But back to topic. I like C++. Written well with good use of templates, copy ctors and const it can be quick to write, easy to maintain and safe to execute. It's just unfortunate that most developers prefer to cut corners and churn out questionable code.,

2
0
Bronze badge

Re: "What I miss most is the VCL"

Indeed, it's not the language which is the issue in most circumstances, it's the libraries, and VCL was/(is?) tops. Trouble with current C# stuff is that you have totally laid back ex-Delphi bods mixing with MFC bods who have years of soggy chips on their shoulders. (IME). It was a simpler time back then :-)

2
0

Re: "most developers prefer..."

Have you ever seen what Cobol programmers do when allowed a C compiler? </shudder>

3
1
Bronze badge
Happy

@ AndrueC -- Re: Re "'The most awesome thing about Delphi is that it is not C++"

First: Andrue...nice to finally meet you!

Second: I, too, miss VCL. However, I've found the Qt makes an ample and reasonable replacement.

2
0
Silver badge

"The most awesome thing about Delphi is that it is not C++"

Surely the most awesome thing about Delphi was that it wasn't classic Pascal and conceded you might want applications that talk to the messy outside world and run at decent speeds... all things missing from the language when I was forced to learn it at university ;(

6
0
Bronze badge

Re: "The most awesome thing about Delphi is that it is not C++"

Nowt wrong with Pro-Pascal either, (just needed a bit of assembler to fill in the blanks). Still love the language - a bit like a dog going back to and old piece of spew.

1
0
Anonymous Coward

Re: "The most awesome thing about Delphi is that it is not C++"

And Paul, ObjectPascal laid the foundation for that. I still have a copy of that somewhere...

;-)

1
0
Anonymous Coward

Re: "The most awesome thing about Delphi is that it is not C++"

It was being told not to program in Delphi any more, by a former beloved employer, that put me off programming for life. My Delphi days were happy days, and going back to C, Informix and VB (ugh) made me utmost grumpy.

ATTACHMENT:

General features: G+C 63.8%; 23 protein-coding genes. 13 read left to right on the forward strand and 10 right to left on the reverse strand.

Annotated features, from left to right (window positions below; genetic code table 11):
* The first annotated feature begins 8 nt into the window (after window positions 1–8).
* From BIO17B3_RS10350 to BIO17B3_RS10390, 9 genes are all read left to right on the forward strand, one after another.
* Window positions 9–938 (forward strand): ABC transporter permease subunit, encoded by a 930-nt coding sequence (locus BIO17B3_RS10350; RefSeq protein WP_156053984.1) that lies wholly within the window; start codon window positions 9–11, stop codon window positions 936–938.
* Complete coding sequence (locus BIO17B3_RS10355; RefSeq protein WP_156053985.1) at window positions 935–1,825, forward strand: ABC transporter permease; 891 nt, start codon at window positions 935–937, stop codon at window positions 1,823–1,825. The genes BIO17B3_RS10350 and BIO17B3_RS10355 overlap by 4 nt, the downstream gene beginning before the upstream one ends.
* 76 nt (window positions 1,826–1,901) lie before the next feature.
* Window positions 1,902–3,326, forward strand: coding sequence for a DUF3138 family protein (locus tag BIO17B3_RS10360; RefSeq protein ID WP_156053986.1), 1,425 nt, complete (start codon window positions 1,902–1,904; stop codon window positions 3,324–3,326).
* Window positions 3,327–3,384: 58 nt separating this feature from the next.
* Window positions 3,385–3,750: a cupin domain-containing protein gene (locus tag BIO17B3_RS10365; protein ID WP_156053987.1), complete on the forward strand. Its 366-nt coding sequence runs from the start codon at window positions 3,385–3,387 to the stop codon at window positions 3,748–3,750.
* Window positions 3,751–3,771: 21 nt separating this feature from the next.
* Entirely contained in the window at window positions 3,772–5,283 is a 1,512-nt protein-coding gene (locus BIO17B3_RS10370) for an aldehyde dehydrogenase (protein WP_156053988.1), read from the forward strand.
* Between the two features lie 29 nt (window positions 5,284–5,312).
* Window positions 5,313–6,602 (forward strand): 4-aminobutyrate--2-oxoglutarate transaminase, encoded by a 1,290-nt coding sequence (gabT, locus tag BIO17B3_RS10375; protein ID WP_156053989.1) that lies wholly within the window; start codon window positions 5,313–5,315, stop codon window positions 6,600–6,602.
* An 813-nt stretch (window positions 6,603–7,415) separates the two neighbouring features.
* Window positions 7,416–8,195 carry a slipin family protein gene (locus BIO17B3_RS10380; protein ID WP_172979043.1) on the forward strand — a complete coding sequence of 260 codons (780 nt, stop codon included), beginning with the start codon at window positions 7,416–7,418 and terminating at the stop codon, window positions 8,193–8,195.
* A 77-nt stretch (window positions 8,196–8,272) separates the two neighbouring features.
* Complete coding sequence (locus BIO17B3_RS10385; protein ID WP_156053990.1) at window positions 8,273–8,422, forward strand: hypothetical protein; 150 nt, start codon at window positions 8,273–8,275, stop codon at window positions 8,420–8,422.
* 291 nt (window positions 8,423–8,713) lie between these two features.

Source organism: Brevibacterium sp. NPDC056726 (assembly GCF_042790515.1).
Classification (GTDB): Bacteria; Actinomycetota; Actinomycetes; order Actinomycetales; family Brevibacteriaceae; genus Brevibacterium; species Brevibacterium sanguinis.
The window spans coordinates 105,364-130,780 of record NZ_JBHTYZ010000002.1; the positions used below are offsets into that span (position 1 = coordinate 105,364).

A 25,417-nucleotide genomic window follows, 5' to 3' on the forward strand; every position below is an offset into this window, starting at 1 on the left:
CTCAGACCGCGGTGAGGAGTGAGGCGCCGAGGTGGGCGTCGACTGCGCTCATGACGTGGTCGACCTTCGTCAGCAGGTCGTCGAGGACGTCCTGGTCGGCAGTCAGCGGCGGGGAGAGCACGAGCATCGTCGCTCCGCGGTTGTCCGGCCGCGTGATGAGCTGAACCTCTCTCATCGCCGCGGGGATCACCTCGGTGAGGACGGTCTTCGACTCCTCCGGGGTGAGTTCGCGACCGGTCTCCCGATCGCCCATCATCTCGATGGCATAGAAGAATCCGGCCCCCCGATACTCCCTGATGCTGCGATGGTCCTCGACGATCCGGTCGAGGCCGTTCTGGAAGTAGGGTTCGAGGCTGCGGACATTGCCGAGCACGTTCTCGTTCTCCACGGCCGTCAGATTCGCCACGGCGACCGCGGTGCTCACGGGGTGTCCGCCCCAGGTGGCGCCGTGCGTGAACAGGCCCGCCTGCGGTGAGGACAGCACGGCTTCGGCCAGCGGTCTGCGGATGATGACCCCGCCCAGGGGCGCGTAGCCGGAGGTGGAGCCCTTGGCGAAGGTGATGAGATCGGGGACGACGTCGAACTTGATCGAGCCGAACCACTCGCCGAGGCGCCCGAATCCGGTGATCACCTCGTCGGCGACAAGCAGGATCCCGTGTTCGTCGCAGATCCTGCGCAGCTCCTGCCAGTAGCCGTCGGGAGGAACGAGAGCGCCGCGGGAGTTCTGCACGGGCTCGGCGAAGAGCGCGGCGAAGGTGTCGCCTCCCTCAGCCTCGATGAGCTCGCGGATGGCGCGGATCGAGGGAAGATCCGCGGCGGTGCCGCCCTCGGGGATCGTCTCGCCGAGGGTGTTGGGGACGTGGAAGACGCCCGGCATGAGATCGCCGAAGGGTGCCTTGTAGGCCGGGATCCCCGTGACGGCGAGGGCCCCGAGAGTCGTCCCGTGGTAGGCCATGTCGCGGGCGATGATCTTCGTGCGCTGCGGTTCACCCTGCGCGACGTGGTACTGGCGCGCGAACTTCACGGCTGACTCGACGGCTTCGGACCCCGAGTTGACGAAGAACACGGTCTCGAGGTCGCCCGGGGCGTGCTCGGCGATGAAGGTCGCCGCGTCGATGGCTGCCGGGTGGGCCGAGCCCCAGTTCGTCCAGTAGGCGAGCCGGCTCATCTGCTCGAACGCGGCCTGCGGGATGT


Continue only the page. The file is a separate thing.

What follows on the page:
I can't say I'm unhappy with the outcome though.

1
0

Re: "The most awesome thing about Delphi is that it is not C++"

Pro-pascal - now there's a compiler with bugs in!

0
0
Flame

About The Awe For Templates

Using the C++ template language like a full programming language is very much like using the BrainFuck language:

http://de.wikipedia.org/wiki/Brainfuck

You can do it, but there are usually much, much better ways of doing compile-time code generation:

A) Use a proper macro language such as M4. I venture to say that in 99% of cases that is all you need. Expand the code onto disk and have proper error messages that can be used by your IDE to jump right to the faulty parametric code. Massive, successful and well-performing systems like CATIA use this approach instead of templates.

B) Use a plain C++ program to generate some other C++ code. Call that generator from a make file like you call the m4 macro processor. That spares you to dive into Brainfuck/teamplate language.

Generic code and code generation are not mystical things, they are actually quite straighforward as soon as you remove the C++ Brainfuck variant from the whole story. There is absolutely no need for weird and difficult-to-decipher error messages of you use the approach from above.

But hell yeah, you need to question the holy gods (who are as jealous as that other jealous middle east god) of the C++ standards committee.

4
5
Silver badge

Re: About The Awe For Templates

God Lord ! Whatever C++ faults (and there are many), M4 is not the answer... although to para-phrase "The most awesome thing about M4 is that it's not autoconf".

*shudder*

6
1
Anonymous Coward

Re: About The Awe For Templates

"Use a proper macro language such as M4."

I thought you were contrasting to Brainfuck?

IMHO, I don't find M4 to be a very pleasant entity to work with - I think the syntax is fairly ugly, and I really wish somebody would come up with a cleaner macro expansion system.